Military junta in Burkina Faso stages coup against President Roch Kabore

The West African nation of Burkina Faso was the scene of governmental upheaval on Monday, as President Roch Kabore was overthrown by members of the military in a coup that the BBC described as “unsettling but not expected.”

According to Fox News, developments began to escalate late Sunday evening when shots were fired near Kabore’s residence, and a battle occurred at the presidential palace during the wee hours of Monday.

Reporting from Reuters revealed that soldiers took to state television on Monday to declare that a military junta had taken control of the country, detailed Kabore, suspended the national constitution, shut the borders, and dissolved the legislature.

Soliders had seized control of military barracks in the capital city of Ouagadougou on Sunday, not long after a mass public demonstration urged Kabore to step down from his post, sentiment that had continued to build over the manner in which his government has handled an Islamic insurgency.

Anti-Kabore feelings rose to a fever pitch following a Muslim militant attack in the village of Solhan in the country’s northern region over the summer in which 100 people were killed, as the BBC noted.

As Fox News noted, Kabore had been at the helm of Burkina Faso since his election in 2015, which followed the ouster of longtime President Blaise Compaore, and while he secured re-election in late 2020, mounting impatience with his failure to halt the jihadist insurgence that has gripped the country ultimately led to the current state of affairs.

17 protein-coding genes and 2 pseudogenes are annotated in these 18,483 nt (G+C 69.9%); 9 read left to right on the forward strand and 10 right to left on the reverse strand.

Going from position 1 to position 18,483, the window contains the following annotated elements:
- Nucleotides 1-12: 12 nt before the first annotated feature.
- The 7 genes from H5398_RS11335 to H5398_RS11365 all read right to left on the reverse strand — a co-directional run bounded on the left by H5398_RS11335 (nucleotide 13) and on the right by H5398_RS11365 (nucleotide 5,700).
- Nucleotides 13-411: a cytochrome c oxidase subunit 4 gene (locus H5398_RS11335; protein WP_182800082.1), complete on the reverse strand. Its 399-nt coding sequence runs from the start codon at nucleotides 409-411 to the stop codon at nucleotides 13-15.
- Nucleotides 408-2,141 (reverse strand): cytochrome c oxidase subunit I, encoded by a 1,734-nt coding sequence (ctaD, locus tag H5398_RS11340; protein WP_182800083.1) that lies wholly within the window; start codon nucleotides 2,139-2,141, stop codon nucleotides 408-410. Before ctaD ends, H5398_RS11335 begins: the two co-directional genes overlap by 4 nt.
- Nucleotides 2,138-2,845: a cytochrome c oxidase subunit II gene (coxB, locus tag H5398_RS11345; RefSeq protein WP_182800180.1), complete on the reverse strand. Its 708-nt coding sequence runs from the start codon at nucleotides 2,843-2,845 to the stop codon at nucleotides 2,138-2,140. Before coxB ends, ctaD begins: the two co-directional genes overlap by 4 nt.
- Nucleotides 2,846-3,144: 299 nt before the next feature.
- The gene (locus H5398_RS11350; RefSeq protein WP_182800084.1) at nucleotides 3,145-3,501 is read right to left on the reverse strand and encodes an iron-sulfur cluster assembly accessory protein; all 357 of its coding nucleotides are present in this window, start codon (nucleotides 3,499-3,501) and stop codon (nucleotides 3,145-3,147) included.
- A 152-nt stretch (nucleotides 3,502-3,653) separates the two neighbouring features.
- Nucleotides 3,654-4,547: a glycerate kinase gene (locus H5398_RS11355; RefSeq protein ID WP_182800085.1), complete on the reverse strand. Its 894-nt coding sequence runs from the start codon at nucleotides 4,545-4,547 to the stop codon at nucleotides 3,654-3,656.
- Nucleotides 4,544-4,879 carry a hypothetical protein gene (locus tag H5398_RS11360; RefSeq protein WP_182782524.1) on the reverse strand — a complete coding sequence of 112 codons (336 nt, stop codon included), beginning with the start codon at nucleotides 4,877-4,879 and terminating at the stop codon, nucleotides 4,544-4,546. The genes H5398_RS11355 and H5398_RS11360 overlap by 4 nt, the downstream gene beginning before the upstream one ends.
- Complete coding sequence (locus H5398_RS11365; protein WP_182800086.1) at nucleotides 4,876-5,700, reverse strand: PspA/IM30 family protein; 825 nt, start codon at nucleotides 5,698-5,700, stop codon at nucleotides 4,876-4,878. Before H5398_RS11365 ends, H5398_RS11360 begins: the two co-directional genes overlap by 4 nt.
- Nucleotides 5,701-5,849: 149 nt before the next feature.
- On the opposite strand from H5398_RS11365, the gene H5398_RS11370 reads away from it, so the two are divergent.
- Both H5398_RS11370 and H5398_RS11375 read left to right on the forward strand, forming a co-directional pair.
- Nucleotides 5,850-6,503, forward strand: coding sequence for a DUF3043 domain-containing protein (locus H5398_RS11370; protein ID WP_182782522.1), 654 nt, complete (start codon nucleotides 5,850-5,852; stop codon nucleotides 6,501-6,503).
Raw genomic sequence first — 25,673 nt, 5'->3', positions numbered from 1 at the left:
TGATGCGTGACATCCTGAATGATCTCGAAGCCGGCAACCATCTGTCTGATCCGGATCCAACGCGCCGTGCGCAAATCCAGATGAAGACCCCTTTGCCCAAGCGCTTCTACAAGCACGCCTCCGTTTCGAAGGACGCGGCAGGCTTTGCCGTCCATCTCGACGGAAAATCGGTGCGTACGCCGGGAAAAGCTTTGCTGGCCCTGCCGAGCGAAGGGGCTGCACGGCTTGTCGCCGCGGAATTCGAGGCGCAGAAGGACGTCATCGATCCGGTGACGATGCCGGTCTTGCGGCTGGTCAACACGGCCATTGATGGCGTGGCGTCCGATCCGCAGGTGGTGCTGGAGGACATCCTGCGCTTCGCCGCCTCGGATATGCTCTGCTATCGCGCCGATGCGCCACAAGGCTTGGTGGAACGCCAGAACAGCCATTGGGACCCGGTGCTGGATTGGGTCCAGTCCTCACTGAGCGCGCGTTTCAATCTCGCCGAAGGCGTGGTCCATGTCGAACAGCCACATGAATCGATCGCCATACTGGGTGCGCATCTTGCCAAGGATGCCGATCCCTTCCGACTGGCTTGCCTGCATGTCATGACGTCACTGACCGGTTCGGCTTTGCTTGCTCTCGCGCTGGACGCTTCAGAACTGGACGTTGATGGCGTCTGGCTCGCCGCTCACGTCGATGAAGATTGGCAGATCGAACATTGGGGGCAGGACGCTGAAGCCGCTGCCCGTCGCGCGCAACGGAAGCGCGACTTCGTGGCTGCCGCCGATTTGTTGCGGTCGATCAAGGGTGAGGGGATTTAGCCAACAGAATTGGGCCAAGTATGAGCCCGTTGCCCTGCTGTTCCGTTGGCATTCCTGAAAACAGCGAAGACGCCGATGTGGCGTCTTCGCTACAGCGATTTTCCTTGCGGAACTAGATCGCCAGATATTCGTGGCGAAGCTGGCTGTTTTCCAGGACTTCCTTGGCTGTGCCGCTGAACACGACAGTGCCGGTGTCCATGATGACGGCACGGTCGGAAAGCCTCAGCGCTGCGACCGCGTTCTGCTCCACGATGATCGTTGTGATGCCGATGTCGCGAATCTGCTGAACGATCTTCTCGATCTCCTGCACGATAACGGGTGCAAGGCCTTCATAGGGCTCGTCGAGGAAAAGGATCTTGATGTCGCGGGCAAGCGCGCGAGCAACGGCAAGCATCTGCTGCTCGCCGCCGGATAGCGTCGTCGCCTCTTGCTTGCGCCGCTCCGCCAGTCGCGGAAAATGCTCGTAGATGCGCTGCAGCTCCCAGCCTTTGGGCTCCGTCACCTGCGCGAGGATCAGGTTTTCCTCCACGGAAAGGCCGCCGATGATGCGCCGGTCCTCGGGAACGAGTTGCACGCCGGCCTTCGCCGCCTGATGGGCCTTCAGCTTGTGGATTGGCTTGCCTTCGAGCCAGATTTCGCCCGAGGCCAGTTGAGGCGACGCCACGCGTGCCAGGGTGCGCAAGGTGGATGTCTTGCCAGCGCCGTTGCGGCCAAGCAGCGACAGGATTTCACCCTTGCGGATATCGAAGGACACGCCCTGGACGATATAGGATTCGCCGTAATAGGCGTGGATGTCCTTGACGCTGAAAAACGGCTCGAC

The overthrow of Kabore had reportedly been in the planning stages since August, and while experts in the region’s political affairs admit that his government had indeed fallen short, and complaints were legitimate, the takeover is unlikely to result in significant change.

Michael Shurkin, former CIA analyst focused on West African affairs, was quoted by Fox News as saying, “Burkina Faso’s army is profoundly ill-equipped and unprepared for the war it’s asked to fight. It’s out of its depth. Its frustration with an equally out of its depth government is understandable. Regrettably, this [coup] is unlikely to improve anything.”

The United Nations on Tuesday implored the soldiers responsible for the mutiny to free Kabore at once, but whether they will heed that advice or continue in their attempt to push a dramatic realignment within the country’s deeply troubled borders remains to be seen.